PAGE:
Why Do Gen Xers and Baby Boomers Rely on Credit Cards More Than Millennials?

Man using a credit card in front of his laptop

Kids these days just don’t know how to manage their money, right?

Actually, it might be the adults who are having the most difficulty keeping their finances in check — in fact, according to a new survey by Allianz Life Insurance Company of North America, Generation X (ages 35 to 48) actually thinks that high credit card debt is a normal aspect of covering finances.

Financial Adviser reports that 76% of Gen Xers began opening credit cards between the ages of 18 and 24, while only 68% of Baby Boomers (ages 49 to 67) did so.

36% of Gen Xers reportedly have at least $5,000 in credit card debt, and 25% admitted that they have more than $10,000 — which isn’t surprising, considering that in 2012, the average American home had two credit cards (and nearly a third of all households had at least four credit cards).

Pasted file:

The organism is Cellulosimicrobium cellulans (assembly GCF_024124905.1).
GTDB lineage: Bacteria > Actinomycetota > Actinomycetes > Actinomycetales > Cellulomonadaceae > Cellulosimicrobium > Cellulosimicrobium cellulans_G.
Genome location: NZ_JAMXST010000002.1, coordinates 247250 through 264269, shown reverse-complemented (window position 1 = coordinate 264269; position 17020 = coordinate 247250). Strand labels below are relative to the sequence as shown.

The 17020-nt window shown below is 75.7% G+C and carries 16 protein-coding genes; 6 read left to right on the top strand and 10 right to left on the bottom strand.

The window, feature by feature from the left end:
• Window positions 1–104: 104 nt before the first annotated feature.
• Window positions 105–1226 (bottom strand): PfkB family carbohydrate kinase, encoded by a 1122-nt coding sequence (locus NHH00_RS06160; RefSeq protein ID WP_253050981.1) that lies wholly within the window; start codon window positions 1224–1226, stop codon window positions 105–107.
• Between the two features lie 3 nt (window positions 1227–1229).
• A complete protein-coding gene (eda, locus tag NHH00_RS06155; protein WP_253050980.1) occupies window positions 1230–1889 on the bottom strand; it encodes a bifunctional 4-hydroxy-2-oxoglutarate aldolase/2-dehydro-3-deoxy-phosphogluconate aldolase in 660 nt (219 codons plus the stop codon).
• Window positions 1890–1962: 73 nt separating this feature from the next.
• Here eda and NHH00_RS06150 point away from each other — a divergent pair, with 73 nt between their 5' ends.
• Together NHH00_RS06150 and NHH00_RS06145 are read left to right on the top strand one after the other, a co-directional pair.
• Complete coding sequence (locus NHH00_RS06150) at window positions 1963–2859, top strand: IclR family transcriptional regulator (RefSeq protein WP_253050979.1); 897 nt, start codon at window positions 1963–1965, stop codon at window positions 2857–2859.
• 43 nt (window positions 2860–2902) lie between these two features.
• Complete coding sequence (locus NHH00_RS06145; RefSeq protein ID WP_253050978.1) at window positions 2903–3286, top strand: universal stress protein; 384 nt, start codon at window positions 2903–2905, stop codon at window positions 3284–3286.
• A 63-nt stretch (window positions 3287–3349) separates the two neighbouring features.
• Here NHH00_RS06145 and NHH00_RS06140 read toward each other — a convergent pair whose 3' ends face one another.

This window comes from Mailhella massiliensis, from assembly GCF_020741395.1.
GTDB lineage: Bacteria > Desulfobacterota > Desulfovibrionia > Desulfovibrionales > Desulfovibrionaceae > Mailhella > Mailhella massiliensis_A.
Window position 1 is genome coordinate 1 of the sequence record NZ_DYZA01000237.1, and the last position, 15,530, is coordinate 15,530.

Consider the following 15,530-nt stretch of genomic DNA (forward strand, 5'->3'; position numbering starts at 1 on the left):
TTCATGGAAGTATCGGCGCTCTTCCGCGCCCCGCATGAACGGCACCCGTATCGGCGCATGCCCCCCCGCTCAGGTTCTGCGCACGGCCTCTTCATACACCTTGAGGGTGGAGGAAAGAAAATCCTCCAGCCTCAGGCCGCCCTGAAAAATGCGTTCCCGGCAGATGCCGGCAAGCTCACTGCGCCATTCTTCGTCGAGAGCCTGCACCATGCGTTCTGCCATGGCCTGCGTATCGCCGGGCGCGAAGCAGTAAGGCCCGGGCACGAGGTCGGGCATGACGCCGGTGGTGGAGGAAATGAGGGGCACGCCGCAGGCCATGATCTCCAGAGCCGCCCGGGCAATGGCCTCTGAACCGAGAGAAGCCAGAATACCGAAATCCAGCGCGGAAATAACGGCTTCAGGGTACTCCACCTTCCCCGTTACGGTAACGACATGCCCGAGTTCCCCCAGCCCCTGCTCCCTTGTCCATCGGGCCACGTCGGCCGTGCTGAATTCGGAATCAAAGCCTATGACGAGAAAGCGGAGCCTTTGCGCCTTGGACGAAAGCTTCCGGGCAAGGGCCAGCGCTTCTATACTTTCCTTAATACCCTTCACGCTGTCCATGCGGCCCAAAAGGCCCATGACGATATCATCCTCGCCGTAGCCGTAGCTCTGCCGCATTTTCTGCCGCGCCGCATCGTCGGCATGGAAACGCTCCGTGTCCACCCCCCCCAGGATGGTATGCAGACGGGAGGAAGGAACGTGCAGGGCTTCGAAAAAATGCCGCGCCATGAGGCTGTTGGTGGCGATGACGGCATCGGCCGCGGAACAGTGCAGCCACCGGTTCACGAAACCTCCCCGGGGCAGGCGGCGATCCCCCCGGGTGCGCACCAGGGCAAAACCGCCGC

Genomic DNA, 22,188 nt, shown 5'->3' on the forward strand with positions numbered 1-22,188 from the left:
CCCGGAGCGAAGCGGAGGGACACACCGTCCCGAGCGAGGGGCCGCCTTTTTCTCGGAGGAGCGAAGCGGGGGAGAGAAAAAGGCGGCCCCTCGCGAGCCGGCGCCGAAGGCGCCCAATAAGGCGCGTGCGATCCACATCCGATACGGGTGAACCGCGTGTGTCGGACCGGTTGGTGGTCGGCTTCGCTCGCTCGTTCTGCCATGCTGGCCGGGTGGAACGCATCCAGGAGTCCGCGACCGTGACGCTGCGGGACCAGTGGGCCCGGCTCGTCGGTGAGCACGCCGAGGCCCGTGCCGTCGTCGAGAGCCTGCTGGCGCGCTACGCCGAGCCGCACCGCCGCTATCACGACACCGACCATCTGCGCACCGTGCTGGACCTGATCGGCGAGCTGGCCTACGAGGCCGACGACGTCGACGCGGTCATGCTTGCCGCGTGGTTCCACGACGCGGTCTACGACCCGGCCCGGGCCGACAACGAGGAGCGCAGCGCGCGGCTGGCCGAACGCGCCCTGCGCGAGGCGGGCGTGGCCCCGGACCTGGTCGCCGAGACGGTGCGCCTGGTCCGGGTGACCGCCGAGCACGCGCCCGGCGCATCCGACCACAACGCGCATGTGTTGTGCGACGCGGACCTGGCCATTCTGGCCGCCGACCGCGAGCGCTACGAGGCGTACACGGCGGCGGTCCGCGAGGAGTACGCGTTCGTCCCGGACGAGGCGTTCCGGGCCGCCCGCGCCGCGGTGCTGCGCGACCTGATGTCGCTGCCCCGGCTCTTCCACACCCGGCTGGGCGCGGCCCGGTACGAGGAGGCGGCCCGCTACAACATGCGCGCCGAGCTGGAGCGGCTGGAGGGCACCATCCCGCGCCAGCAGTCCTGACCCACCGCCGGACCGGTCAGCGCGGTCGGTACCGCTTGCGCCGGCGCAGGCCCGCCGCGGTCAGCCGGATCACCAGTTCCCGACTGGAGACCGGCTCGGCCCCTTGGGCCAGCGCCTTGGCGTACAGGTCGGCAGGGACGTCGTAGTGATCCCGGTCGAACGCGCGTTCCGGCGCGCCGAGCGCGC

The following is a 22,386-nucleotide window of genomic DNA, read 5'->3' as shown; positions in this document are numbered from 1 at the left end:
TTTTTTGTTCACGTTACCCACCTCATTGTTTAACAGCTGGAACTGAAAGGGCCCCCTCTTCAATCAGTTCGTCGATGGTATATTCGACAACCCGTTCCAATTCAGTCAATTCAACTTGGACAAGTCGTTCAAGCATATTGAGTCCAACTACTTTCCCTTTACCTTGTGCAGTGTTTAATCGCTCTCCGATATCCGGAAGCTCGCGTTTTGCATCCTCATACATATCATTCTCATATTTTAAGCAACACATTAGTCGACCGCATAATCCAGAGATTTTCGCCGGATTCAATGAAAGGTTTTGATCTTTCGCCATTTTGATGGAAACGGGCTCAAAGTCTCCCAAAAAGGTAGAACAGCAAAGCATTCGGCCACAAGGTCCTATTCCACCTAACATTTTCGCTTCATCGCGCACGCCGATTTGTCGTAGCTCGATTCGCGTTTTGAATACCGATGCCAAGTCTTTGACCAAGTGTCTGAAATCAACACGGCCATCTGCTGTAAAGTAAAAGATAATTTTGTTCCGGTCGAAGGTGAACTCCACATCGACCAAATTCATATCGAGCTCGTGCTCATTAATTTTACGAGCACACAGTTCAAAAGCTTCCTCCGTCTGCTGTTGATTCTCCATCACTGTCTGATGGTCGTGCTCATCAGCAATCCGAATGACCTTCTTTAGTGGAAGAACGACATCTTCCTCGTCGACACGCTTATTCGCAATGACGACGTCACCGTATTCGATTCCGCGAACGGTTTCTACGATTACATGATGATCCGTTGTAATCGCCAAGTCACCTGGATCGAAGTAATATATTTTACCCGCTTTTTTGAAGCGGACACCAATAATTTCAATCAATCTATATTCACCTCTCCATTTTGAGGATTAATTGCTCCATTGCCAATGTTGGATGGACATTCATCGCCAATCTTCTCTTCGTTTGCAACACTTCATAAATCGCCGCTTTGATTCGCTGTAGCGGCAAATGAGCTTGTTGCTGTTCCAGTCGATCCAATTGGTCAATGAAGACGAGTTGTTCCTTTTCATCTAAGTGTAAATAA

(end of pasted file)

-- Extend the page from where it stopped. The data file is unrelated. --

And even though Baby Boomers seem to manage their debt a bit better than the younger generation of adults, it seems that neither generation feels confident managing finances without the help of a credit card;USA Today reported that 48% of the Gen Xers and Baby Boomers in the Allianz survey stated that credit cards “now function as a financial survival tool.”

Millennials, on the other hand — that tricky group of young adults between the ages of 18 and 34 — have stayed far away from credit cards when possible. U.S. News and World Report recently stated that more than one-third of 20-year-olds have never had a credit card, and that the majority of Millennials are “skeptical” of Wall Street.

Rather than handing their bills and taxes over to a financial adviser, Millennials are more likely to do their own research on the stock market and to manage their own money using low-cost mobile apps.